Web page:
CAMDOC Alliance

Rue du Trône 194
1050 Brussels

+32 26440020

ECH (European Committee for Homeopathy)

ECPM (European Council of Doctors for Plurality in Medicine)

ICMART (International Council of Medical Acupuncture and Related Techniques)

IVAA (International Federation of Anthroposophic Medical Associations)

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Updated 17.12.15


CAMDOC response to CPME position paper on CAM (pdf)

CAM 2020
The contribution of Complementary and Alternative Medicine to sustainable healthcare in Europe(pdf)

Model Guidelines for the Practice of Complementary Therapies (CAM) by Medical Doctors in the European Union


Summary and Conclusions

The most commonly used CAM therapies in Europe that are practised by medical doctors are acupuncture, homeopathy, phytotherapy, anthroposophic medicine, naturopathy, Traditional Chinese Medicine, osteopathy and chiropractic.

Due to a great variety of medical cultures and traditions in different parts of Europe, CAM looks back on a well-established tradition in some countries or is hardly recognized and available in others.

The regulatory status of CAM is complicated by the different models applied in the EU Member States to provide medical services in their respective countries. CAM is primarily provided by physicians in Middle and Southern Europe, whilst the practice of CAM outside of regulated health care is illegal and violations are considered an offence. By contrast, in Northern Europe the practice of CAM by non-medically qualified practitioners is allowed which has led to a situation where treatment providers outside of the established health service constitute the core CAM providers.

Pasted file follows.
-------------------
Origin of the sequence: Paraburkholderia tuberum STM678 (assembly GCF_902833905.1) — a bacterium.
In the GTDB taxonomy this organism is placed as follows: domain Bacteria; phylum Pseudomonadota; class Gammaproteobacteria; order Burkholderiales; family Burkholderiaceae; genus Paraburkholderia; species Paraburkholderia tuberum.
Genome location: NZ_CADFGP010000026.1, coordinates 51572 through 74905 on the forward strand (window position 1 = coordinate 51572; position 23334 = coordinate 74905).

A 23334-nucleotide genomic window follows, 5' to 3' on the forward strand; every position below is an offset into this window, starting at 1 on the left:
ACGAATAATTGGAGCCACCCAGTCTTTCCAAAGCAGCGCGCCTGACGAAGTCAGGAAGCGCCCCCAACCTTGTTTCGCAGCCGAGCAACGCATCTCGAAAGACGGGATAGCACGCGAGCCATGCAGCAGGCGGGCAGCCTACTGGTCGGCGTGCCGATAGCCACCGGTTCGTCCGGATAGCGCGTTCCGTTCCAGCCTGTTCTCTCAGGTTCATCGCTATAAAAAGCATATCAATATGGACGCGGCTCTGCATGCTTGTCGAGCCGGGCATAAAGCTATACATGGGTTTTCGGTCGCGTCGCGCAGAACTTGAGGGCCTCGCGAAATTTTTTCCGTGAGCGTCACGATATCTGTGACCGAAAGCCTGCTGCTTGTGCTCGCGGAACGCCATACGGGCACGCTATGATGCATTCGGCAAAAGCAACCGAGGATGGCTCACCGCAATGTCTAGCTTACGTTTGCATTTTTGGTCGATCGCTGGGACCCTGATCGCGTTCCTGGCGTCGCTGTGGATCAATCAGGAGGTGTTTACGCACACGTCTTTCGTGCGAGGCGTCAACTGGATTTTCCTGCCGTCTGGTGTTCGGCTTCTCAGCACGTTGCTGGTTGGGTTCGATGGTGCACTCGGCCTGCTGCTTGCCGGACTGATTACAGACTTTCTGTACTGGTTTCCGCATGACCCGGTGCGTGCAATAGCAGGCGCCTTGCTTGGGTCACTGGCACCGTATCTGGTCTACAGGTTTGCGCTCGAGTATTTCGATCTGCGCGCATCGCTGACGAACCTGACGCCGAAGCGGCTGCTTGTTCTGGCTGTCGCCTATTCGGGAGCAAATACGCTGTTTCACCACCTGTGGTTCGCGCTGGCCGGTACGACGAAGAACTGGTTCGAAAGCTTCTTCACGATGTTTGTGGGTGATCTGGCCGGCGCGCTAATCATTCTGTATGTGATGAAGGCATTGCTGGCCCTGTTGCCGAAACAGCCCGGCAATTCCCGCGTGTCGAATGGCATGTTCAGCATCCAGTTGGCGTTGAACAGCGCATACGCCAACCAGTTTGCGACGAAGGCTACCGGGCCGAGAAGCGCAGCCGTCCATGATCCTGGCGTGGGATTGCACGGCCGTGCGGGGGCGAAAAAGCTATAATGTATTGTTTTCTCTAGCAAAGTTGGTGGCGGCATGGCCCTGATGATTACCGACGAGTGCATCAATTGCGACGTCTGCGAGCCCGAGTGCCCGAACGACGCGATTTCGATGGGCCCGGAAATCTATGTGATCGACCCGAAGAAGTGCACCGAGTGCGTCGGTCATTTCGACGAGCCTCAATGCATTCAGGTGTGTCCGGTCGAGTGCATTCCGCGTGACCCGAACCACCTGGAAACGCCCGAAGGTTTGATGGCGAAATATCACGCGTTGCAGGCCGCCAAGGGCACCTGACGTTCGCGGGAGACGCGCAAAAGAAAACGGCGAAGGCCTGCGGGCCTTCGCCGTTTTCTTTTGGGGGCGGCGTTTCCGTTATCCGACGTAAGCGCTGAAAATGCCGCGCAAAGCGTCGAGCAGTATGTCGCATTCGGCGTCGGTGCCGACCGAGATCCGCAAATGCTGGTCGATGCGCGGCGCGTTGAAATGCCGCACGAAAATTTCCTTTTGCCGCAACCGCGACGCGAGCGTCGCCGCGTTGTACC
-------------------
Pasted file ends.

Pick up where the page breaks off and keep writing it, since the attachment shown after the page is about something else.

The extent to which countries have established a statutory regulation of CAM and how such regulation is performed varies widely. Some countries have government-administered regulations or laws about the practice of CAM in general, some regulate specific CAM therapies, while still others have no CAM regulation at all.

In 18 of 29 EU and EEA countries specific CAM therapies are statutorily regulated although wide variations exist throughout Europe regarding the types of CAM that are regulated. In some countries some CAM therapies are recognised as specific medical qualifications.

In a few countries diplomas for doctors who have taken a full course of a particular CAM modality are issued and recognised by the national medical associations/chambers/councils. However, there is no mutual recognition of diplomas among the various Member States, which impedes the free movement of CAM doctors.

Approximately 145,000 medical doctors in the European Union have taken training and education in one or more CAM modalities.

Familiarisation courses about CAM therapies are provided in the medical undergraduate curriculum as a part of a course on Complementary and Alternative Medicine in several countries. These courses are optional in most countries, obligatory in some.

Postgraduate training courses in specific CAM therapies are provided to doctors at several universities in the majority of EU Member States, in other countries at private teaching centres only.

Professorial chairs of CAM exist in at least 9 EU Member States, in some Member States also chairs in a specific CAM therapy.